The American Academy of Pediatrics (AAP) now says to introduce your infant early and often to allergens.
Those recommendations focus on a high-risk population—infants with severe atopic dermatitis and/or egg allergy—who are advised to introduce infant-safe forms of peanut as early as 4-6 months, in specified amounts, with consideration of pre-testing to rule out allergy. The guidelines recommend that infants with mild to moderate eczema be introduced to infant-safe peanut-containing foods as early as 6 months of age, and those without food allergy or risk factors do so when age appropriate and depending on family preferences, i.e., after 6 months of age if exclusively breastfeeding.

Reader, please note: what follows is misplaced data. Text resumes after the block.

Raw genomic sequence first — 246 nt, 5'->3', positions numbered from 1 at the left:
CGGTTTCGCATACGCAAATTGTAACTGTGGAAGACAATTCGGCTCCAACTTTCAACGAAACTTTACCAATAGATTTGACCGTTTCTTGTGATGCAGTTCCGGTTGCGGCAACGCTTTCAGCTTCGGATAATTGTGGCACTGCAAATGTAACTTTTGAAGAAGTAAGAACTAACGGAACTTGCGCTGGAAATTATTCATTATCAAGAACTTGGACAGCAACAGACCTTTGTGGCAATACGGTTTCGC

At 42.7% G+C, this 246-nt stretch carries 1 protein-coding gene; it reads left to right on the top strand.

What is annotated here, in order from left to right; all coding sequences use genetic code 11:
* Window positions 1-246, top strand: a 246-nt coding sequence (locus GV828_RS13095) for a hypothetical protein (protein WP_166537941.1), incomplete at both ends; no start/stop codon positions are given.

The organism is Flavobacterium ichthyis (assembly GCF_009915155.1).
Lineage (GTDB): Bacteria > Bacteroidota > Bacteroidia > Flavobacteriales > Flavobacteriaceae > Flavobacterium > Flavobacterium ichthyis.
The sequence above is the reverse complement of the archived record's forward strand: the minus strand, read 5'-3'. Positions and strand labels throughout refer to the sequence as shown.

The reason for the change was mounting evidence over the years suggested that delaying introduction of allergens was not preventive.
Dietary interventions to prevent atopic disease: Updated recommendations – Scott H. Sicherer, M.D., FAAP and Frank R. Greer, M.D., FAAP – March 18, 2019
The Effects of Early Nutritional Interventions on the Development of Atopic Disease in Infants and Children: The Role of Maternal Dietary Restriction, Breastfeeding, Hydrolyzed Formulas, and Timing of Introduction of Allergenic Complementary Foods – Frank R. Greer, Scott H. Sicherer, A. Wesley Burks, COMMITTEE ON NUTRITION, SECTION ON ALLERGY AND IMMUNOLOGY – April 2019, Volume 143 / Issue 4
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